September 15, 2014

1. In the Nation: Fighting the Prescription Drug Epidemic using Online Prescribing
A 2010 Drug Enforcement Agency rule allowing pharmacies and care providers to handle prescriptions for commonly abused prescription drugs online is gradually being implemented across the country. This rule is expected to help reduce fraudulent prescriptions by reducing reliance on paper scripts and cutting down on the practice of “doctor shopping,” which allows drug abusers to obtain multiple prescriptions at once. Beginning next year, the State of New York will require that controlled substances be prescribed electronically, a move lauded by the CDC.
http://www.washingtonpost.com/blogs/wonkblog/wp/2014/09/12/taking-the-fight-against-the-deadly-prescription-drug-epidemic-online/

 


2. In the State: Programs in Central Ohio Aim to Reduce Infant Mortality
Central Ohio, similar to the state as a whole, has been experiencing alarming rates of infant mortality. The Greater Columbus Infant Mortality Task Force has set a goal to reduce the area’s rate from 2011’s 9.8 infant deaths per 1,000 live births to the national average of 6. Programs around the city target new mothers and their babies and provide home visits, education, and support groups. These programs address the health and socioeconomic factors that contribute to infant mortality.
http://www.dispatch.com/content/stories/public/2014/09/saving-babies.html

 

 

3. In the Region: $1.2 Million in ACA Funds Awarded to NEO Health Centers
More than $1.2 million in grants have been awarded to five Northeast Ohio health centers: Northeast Ohio Neighborhood Health Services, Asian Services in Action, Care Alliance, Lorain County Health & Dentistry, and Neighborhood Family Practice, to increase the size of their staffs and expand medical services in disadvantaged communities. The grants are part of $295 million awarded across the country, including $8.5 million in Affordable Care Act funding to 37 health centers in Ohio to expand primary care services.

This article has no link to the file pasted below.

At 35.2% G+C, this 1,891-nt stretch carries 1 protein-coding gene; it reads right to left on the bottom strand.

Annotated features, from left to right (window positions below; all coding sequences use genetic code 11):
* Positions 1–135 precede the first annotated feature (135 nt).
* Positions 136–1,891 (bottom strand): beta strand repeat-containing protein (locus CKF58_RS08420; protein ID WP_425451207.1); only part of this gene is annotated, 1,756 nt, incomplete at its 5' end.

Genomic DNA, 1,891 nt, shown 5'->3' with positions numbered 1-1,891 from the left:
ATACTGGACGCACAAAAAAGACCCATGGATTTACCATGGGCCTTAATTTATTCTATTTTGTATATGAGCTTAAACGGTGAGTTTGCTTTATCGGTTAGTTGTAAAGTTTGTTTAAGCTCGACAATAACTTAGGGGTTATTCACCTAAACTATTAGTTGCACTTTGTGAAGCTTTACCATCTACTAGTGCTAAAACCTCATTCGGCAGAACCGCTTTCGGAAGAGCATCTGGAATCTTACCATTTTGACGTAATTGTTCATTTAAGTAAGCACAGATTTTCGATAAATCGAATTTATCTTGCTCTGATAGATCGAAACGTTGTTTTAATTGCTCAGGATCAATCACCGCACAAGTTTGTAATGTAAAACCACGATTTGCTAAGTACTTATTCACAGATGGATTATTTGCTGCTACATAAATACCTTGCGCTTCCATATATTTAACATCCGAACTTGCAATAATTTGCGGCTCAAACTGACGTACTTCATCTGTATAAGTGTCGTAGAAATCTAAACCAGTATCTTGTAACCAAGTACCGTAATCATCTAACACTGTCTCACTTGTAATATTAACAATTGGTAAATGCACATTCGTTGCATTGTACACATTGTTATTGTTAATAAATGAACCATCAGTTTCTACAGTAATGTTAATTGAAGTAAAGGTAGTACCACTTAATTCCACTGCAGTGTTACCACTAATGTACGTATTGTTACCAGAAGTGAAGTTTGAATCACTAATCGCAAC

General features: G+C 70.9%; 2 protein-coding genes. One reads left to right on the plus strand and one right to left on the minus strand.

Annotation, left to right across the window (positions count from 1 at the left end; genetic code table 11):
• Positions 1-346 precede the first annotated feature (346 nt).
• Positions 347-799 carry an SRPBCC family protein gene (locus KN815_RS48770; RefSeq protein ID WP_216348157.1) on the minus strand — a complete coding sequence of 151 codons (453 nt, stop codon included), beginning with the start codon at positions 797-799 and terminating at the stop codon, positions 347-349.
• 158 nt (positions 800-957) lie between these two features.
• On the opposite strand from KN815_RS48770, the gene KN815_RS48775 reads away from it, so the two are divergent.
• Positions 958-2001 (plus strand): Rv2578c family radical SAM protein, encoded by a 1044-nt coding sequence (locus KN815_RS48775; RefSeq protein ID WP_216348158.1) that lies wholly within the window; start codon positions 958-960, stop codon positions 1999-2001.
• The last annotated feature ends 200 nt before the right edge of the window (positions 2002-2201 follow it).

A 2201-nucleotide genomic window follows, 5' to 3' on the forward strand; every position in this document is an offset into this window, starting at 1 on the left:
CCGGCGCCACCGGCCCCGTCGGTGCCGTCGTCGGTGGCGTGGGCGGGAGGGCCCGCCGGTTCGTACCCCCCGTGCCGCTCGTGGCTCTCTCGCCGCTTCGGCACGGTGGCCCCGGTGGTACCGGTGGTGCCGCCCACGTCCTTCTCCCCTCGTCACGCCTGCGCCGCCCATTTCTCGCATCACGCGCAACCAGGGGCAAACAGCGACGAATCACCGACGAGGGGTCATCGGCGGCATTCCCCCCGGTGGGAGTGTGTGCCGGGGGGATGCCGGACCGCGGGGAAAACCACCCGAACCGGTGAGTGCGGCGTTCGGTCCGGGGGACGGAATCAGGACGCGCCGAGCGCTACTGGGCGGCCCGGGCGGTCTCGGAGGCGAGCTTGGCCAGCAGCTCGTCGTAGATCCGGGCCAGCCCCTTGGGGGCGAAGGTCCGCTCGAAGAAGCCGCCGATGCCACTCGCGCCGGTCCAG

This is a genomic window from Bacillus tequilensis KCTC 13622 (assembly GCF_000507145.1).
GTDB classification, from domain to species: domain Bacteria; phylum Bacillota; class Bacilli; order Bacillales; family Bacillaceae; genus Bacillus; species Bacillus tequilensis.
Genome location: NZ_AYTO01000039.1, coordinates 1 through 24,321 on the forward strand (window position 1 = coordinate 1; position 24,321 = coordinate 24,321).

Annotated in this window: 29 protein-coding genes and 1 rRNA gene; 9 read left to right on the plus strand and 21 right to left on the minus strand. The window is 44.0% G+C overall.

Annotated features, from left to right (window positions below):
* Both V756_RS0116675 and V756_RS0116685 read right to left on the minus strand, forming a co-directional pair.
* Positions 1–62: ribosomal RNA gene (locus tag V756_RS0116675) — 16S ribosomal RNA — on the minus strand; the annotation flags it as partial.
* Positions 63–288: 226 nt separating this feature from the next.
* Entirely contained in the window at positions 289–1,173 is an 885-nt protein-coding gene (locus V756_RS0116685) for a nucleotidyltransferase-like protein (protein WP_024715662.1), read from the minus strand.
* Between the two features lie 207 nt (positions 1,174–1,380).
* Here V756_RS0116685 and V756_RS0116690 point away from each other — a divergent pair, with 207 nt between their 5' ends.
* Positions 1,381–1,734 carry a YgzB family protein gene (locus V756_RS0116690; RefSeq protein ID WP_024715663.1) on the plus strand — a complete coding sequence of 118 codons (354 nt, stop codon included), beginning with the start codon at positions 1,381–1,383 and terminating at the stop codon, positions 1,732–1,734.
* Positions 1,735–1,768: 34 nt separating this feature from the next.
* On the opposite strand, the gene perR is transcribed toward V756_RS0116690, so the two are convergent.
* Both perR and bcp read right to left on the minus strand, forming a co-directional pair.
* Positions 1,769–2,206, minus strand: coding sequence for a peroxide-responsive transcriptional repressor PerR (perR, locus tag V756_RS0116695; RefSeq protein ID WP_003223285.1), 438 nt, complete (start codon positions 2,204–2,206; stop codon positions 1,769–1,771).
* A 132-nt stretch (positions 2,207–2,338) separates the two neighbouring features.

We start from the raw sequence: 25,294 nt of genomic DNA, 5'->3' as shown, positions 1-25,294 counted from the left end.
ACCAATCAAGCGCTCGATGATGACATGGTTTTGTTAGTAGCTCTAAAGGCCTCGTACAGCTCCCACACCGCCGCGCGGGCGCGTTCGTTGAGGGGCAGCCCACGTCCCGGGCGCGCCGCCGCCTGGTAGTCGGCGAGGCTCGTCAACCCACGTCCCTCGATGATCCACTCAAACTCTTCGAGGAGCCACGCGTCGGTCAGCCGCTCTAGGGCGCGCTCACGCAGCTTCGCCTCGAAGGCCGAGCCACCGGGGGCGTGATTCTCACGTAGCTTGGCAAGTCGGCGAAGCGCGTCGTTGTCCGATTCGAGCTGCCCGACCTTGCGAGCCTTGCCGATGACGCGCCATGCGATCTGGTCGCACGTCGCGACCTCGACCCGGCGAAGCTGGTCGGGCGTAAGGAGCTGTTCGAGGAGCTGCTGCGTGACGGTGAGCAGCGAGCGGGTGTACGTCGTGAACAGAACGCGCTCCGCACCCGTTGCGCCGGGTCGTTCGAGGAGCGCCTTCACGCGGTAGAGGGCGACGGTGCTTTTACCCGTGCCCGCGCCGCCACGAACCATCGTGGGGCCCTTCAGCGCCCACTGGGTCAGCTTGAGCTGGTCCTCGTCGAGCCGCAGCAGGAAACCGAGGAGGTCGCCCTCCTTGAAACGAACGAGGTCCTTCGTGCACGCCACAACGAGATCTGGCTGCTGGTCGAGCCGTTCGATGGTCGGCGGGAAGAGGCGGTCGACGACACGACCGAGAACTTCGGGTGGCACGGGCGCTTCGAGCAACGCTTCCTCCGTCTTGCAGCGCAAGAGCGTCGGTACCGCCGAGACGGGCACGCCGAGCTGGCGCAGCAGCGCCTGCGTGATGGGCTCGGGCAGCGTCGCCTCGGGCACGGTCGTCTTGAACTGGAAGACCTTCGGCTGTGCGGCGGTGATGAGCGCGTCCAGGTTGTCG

http://www.cleveland.com

 

4. At Community Solutions: Workforce, Education, Health are Top CCS Survey Priorities
Every year, we ask our network for their feedback about the condition of health and human services in Ohio, which helps us to both gain a better understanding of issues affecting our communities as well as set our own priorities for the coming year. This year, our network identified "workforce and employment issues" as the most important economic, health, or social issue confronting the state. It edged out education, which has had the top spot in past years’ surveys. Health issues rounded out the top three. Learn more about our survey results in the September edition of Common Ground.

 

5. This Week's CCS Infographic:

09152014 SSI Infographic

Missed "High on Ohio?" Visit our "High on Ohio" Video Archive.

 

 

What We Do

A nonprofit, non-partisan think tank, The Center for Community Solutions focuses on solutions to health, social and economic issues.

We help the people who help people -- human service professionals, civic leaders, and public officials. Our applied research, policy analysis, and non-partisan advocacy are what set us apart. With offices in Cleveland and Columbus, we identify, analyze, and explain key health, social, and economic data and issues, and propose non-partisan solutions to improve the lives of Ohioans. In addition to keeping an eye on emerging issues, we focus on five priorities. They include: 

The Center for Community Solutions is proud to partner with:

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